To be a producer, it is up to you to make it happen.

Here are three suggestions:

1. Study successful producers.

The most important part of this is to see the power of focus, integrity, and faith in abundance that producers exemplify.

Where the media often tries to paint producers as greedy and immoral, the truth is usually very different.

Pay special attention to what great producers believe, and learn to think like them.

The habit of truly believing in abundance and principles makes one a true independent, permanently free of dependence on others and able to build, create and lead.

2. Study what the great producers study.

The material most studied by the greatest producers and leaders has been the great classics.

Producers are voracious readers, going far beyond any prescribed lists. Leaders are readers.

Read the greatest works of mankind and everything else you can get your hands on. Keep reading, studying and learning throughout your life.

3. Find and work with mentors who are successful producers.

The unwritten lessons gained from this kind of experience are invaluable, real and profound.

Coming face-to-face with greatness by working with successful producers is essential to becoming a successful producer yourself.

Our society desperately needs more producers.

We need more people who think like entrepreneurs and more people who take initiative and fulfill the needs of society without waiting for government or the people of wealth and privilege to “fix it for us.”

The future of freedom is directly and literally tied to the future of producers in our society.

Click Here to Download a Printable Version of This Article

***********************************

Oliver DeMille is the founder of the Center for Social Leadership, and a co-creator of TJEd.

He is the author of A Thomas Jefferson Education: Teaching a Generation of Leaders for the 21st Century, and The Coming Aristocracy: Education & the Future of Freedom.

Oliver is dedicated to promoting freedom through leadership education. He and his wife Rachel are raising their eight children in Cedar City, Utah.

 

Category : Culture &Economics &Education &Entrepreneurship &Featured &Mini-Factories &Producers

Overcoming Hamilton’s Curse: Specific Solutions that Only Entrepreneurs can Provide

September 23rd, 2010 // 4:00 am @

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When America decided to follow Alexander Hamilton’s economic model instead of the Jeffersonian system, a number of changes occurred which now haunt our generation.

Jefferson envisioned a nation of small farm and shop owners that spread around leadership and prosperity, while Hamilton preferred a mercantile system with a few wealthy owners employing the large majority of the populace.

Hamilton felt that an increase in wealth among the leading families would make up for the reduced freedom and less-widespread prosperity under a mercantile economy.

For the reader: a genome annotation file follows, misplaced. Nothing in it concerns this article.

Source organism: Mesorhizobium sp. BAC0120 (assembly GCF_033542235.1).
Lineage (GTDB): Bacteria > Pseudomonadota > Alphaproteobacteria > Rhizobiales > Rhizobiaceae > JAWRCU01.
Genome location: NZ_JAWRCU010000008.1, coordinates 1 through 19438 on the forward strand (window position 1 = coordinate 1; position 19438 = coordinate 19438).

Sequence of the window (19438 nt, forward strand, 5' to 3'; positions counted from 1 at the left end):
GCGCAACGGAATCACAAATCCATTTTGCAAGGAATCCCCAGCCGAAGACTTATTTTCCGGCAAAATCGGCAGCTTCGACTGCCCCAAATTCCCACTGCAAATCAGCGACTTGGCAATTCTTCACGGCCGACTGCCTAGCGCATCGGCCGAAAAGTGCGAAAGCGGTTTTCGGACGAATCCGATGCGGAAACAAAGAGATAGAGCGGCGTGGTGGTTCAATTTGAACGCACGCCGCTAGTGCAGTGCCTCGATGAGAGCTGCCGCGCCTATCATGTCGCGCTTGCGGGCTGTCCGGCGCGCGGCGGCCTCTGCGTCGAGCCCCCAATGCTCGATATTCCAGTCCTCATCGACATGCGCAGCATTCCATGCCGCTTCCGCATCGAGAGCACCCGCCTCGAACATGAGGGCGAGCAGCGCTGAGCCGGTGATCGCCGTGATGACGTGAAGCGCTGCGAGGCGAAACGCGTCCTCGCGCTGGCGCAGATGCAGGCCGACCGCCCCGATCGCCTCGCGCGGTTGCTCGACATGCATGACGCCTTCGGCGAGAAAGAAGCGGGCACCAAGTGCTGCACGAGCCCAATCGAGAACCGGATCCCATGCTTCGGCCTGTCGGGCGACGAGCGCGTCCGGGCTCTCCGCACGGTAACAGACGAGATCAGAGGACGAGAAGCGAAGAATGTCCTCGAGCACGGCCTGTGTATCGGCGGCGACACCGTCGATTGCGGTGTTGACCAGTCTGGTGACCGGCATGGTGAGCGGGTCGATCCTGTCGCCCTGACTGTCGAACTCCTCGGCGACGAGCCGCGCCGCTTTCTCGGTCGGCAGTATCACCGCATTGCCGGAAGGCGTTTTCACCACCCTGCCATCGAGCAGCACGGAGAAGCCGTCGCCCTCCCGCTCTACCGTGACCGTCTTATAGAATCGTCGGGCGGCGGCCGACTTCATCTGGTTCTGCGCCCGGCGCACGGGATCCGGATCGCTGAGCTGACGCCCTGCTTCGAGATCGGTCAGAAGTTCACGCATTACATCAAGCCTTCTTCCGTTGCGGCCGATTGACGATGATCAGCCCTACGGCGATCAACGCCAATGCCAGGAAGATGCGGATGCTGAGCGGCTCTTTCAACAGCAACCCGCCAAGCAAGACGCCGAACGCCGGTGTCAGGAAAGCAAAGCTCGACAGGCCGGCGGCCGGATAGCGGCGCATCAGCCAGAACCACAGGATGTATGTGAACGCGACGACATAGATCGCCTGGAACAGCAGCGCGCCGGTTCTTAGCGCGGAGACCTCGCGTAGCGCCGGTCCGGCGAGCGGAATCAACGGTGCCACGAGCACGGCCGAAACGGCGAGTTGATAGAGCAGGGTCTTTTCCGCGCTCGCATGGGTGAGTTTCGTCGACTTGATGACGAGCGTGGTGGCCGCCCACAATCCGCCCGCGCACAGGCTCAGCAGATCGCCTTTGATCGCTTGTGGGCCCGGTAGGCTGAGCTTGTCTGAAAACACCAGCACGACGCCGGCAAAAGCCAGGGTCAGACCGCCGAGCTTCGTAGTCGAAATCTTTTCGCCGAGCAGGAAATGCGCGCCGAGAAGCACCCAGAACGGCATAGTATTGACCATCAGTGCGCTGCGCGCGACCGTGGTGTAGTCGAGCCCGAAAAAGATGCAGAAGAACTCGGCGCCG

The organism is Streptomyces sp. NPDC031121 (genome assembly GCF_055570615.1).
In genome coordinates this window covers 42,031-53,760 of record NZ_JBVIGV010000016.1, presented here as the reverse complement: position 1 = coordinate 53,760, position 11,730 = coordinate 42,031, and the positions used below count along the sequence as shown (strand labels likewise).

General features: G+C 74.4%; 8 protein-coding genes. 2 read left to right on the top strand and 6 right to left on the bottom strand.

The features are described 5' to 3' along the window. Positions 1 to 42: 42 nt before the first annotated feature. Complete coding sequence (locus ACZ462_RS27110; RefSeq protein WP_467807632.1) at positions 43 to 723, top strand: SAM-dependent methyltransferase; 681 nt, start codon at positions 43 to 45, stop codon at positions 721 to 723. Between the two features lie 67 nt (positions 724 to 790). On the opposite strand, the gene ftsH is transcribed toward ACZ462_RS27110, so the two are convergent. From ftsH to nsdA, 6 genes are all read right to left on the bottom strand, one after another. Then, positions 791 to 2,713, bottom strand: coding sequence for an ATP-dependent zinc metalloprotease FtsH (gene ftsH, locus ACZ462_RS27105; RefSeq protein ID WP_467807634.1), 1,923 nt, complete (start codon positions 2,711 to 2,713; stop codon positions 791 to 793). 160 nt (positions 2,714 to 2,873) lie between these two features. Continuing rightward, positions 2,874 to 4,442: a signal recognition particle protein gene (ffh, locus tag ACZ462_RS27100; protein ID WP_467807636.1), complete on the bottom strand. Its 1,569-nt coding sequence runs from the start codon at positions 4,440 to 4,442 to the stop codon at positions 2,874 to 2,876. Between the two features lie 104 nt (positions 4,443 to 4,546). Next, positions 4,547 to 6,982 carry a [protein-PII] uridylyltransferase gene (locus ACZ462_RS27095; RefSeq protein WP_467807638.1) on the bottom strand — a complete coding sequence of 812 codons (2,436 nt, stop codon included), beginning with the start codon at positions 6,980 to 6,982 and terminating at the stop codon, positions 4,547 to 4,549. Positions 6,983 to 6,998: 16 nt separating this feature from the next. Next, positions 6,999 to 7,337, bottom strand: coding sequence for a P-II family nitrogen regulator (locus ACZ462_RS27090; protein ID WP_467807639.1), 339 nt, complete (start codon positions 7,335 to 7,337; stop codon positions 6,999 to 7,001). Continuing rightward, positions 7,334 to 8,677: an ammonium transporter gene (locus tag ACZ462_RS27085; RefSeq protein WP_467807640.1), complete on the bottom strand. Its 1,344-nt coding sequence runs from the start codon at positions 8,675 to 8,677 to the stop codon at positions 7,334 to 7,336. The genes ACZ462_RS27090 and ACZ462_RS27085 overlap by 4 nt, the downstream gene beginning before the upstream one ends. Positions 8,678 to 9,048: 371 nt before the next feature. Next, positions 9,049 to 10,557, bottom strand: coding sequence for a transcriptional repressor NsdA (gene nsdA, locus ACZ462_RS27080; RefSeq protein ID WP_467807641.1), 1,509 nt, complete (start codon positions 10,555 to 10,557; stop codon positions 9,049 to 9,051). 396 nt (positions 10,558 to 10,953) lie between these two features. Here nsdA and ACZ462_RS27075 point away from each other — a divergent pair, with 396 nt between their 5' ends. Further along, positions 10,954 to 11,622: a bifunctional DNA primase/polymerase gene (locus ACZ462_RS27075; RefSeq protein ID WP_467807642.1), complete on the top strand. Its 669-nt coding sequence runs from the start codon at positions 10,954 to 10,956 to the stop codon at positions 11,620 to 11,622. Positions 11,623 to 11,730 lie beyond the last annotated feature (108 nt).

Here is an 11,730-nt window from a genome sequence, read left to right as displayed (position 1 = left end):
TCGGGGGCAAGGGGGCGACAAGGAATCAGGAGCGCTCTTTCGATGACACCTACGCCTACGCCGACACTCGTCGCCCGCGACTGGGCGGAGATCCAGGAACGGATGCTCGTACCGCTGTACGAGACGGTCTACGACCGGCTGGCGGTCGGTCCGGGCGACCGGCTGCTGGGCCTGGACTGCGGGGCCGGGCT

After all, this was the model used by the most powerful nations in Europe.

Ironically, we have now reached a point where the greatest challenges we face are caused by the mercantile system and can likely only be solved by an entrepreneurial mindset.

Funny how history pulls these types of pranks.

Failed Solutions

Unfortunately, the two main sides emphasize government solutions (more government-provided jobs and stricter regulation against corporations and bonuses) versus big-business mercantilism (hire and fire as best fits company projections, and move operations abroad to less hostile regulatory environments with cheaper labor—or in other words, business as usual).

A third view comes from frustrated populists who want Washington to get its act together and fix the economy.

All three of these views miss the point.

Wall Street, Washington, and Main Street still seek Hamiltonian solutions: “Big institutions should fix things for us.”

The specific challenges we face, however, don’t lend themselves to institutional fixes. Our current problems need precisely entrepreneurial-type solutions.

This isn’t the old debate of whether public or private programs are best. The truth is, that debate nearly always promoted institutional fixes.

What we need now are patently non-institutional innovations.

Major Challenges

Consider the major problems we are facing.

Most are the natural results of too much reliance on institutional size and power and not enough initiative, innovation, and leadership from “little guys.”

Of course, the few who are entrepreneurs do an amazing job against increasing odds.

But a major shift to the Producer Mindset is needed to overcome our current challenges—and more such challenges will continue to arise as long as we stay addicted to big institutions.